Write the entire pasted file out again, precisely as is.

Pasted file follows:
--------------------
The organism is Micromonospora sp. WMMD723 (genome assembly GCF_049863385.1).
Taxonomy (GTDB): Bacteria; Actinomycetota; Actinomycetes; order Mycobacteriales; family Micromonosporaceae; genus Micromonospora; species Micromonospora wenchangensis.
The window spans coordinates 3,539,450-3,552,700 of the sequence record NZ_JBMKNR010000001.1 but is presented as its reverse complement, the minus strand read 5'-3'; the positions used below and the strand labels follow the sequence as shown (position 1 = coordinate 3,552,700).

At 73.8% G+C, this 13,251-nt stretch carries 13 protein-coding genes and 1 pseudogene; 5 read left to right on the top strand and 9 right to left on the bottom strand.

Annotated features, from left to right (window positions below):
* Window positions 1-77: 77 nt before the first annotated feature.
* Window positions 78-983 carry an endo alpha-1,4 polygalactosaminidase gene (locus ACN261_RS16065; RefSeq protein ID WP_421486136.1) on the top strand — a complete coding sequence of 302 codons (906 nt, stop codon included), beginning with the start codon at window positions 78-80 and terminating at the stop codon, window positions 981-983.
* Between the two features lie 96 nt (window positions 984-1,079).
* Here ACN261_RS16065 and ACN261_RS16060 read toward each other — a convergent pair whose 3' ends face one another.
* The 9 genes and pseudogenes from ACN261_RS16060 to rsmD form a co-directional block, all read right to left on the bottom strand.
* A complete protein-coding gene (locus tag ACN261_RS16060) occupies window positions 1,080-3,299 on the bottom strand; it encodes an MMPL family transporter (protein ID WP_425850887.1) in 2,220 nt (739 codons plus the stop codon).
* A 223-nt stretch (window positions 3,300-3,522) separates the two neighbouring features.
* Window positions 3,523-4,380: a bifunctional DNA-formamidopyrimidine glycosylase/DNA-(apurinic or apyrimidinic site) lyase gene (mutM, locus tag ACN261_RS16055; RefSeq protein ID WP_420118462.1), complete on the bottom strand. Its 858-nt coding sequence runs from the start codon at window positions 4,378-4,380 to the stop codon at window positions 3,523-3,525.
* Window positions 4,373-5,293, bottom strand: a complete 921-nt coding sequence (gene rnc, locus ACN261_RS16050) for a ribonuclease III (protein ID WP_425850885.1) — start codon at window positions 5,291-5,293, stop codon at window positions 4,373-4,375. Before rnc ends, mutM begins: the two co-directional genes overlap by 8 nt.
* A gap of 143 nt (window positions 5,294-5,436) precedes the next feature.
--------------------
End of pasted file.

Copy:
The organism is Micromonospora sp. WMMD723 (genome assembly GCF_049863385.1).
Taxonomy (GTDB): Bacteria; Actinomycetota; Actinomycetes; order Mycobacteriales; family Micromonosporaceae; genus Micromonospora; species Micromonospora wenchangensis.
The window spans coordinates 3,539,450-3,552,700 of the sequence record NZ_JBMKNR010000001.1 but is presented as its reverse complement, the minus strand read 5'-3'; the positions used below and the strand labels follow the sequence as shown (position 1 = coordinate 3,552,700).

At 73.8% G+C, this 13,251-nt stretch carries 13 protein-coding genes and 1 pseudogene; 5 read left to right on the top strand and 9 right to left on the bottom strand.

Annotated features, from left to right (window positions below):
* Window positions 1-77: 77 nt before the first annotated feature.
* Window positions 78-983 carry an endo alpha-1,4 polygalactosaminidase gene (locus ACN261_RS16065; RefSeq protein ID WP_421486136.1) on the top strand — a complete coding sequence of 302 codons (906 nt, stop codon included), beginning with the start codon at window positions 78-80 and terminating at the stop codon, window positions 981-983.
* Between the two features lie 96 nt (window positions 984-1,079).
* Here ACN261_RS16065 and ACN261_RS16060 read toward each other — a convergent pair whose 3' ends face one another.
* The 9 genes and pseudogenes from ACN261_RS16060 to rsmD form a co-directional block, all read right to left on the bottom strand.
* A complete protein-coding gene (locus tag ACN261_RS16060) occupies window positions 1,080-3,299 on the bottom strand; it encodes an MMPL family transporter (protein ID WP_425850887.1) in 2,220 nt (739 codons plus the stop codon).
* A 223-nt stretch (window positions 3,300-3,522) separates the two neighbouring features.
* Window positions 3,523-4,380: a bifunctional DNA-formamidopyrimidine glycosylase/DNA-(apurinic or apyrimidinic site) lyase gene (mutM, locus tag ACN261_RS16055; RefSeq protein ID WP_420118462.1), complete on the bottom strand. Its 858-nt coding sequence runs from the start codon at window positions 4,378-4,380 to the stop codon at window positions 3,523-3,525.
* Window positions 4,373-5,293, bottom strand: a complete 921-nt coding sequence (gene rnc, locus ACN261_RS16050) for a ribonuclease III (protein ID WP_425850885.1) — start codon at window positions 5,291-5,293, stop codon at window positions 4,373-4,375. Before rnc ends, mutM begins: the two co-directional genes overlap by 8 nt.
* A gap of 143 nt (window positions 5,294-5,436) precedes the next feature.